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Document Reading Made Easy

July 5, 2002

New AI software might help journalists sort through reams of government documents in minutes to detect government corruption.

Can a chip help computers see in 3D?

July 5, 2002

Silicon Valley start-up Tyzx believes it can give stereo vision to video cameras by encoding a processing scheme, based on the way humans see, into a custom chip. It could ready the way for robots with depth perception.
Its custom “DeepSea” chip runs an algorithm called “census correspondence” that finds similarities in real time across two streams of video images broken up into a square grid of 512 pixels.

Small word network

July 5, 2002

Word association can link just about any two common (root) words in the English language using an average of three steps (degrees of separation), says a team of scientists at Arizona State University.
The researchers think the network structure of a language probably has its origins in the nature of cognition and memory. Different concepts, such as “actor” and “universe,” are closely linked by a short series of semantic… read more

Kurzweil to present awards at National Federation of the Blind conference

July 5, 2002

Ray Kurzweil, inventor of the original Kurzweil Reading Machine, will present the annual scholarship awards from Kurzweil Educational Systems, Inc., at the National Federation of the Blind (NFB) Convention in Louisville, Kentucky on July 8.
Kurzweil Educational is an innovator of reading-technology solutions for individuals with learning and visual disabilities.

The company also announced the Kurzweil 1000 Version 7. This device helps people with severe visual impairments access virtually… read more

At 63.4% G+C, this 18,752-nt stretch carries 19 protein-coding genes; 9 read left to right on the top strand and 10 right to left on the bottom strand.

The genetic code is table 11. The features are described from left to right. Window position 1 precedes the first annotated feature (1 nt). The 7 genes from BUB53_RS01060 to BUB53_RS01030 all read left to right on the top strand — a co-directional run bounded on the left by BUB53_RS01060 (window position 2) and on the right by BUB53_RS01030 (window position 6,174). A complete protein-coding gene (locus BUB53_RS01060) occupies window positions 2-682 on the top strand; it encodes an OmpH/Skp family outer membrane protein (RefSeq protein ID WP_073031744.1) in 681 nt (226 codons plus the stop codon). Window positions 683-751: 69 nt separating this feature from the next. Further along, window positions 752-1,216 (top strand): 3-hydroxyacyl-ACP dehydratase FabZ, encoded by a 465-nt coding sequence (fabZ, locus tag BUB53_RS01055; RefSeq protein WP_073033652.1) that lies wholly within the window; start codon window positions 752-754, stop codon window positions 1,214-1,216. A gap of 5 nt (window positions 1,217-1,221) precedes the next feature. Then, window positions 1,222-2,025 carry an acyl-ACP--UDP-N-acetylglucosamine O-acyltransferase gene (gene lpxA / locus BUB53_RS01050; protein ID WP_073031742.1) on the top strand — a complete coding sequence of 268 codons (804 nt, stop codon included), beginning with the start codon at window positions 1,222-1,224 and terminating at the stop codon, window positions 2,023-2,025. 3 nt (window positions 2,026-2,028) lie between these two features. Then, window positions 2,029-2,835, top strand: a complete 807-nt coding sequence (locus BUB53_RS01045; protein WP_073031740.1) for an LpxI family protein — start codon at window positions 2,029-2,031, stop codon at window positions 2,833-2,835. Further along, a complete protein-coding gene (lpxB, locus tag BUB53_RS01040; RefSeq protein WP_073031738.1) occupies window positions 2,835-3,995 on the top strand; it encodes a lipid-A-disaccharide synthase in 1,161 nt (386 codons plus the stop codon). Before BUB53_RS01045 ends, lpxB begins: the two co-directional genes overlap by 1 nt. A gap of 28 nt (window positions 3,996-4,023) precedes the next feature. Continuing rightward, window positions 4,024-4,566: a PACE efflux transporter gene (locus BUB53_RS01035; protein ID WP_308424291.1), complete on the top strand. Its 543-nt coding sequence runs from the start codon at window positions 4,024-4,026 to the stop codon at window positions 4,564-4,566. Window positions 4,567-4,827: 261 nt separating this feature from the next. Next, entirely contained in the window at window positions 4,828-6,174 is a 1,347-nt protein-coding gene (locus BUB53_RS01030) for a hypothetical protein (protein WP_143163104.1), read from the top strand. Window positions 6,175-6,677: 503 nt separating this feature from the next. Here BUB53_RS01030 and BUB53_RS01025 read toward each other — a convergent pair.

Art as a State of Mind

July 2, 2002

Artist Paras Kaul is creating art using a computer/brain-wave interface.

VR hallucinations used to treat schizophrenia

July 2, 2002

A virtual reality environment has been designed by a team at the University of Queensland in Brisbane to help treat people with schizophrenia, using a simulated living room projected onto a wrap-around screen and a soundtrack with an abusive running commentary.
For example, it can mimic common hallucinations: walls appear to be closing in, photographs of faces morph, straight lines such as the edge of pictures wobble. The idea is… read more

Nanoparticles Cut Tumors’ Supply Lines

July 1, 2002

Cancer researchers packed a tiny particle with a gene that forces blood vessel cells to self-destruct, then “mailed” the particle to blood vessels feeding tumors in mice. A single treatment erased large tumors in mice in about 6 days.

New treatment for depression

June 28, 2002

Psychiatrists are using transcranial magnetic stimulation (TMS) to treat depression that doesn’t respond to drugs.

The experimental treatment applies a pulsed magnetic field to the frontal cortex, which links to the limbic system, a regulator of emotion.
The experimental treatment applies a pulsed magnetic field to the frontal cortex, which links to the limbic system, a regulator of emotion.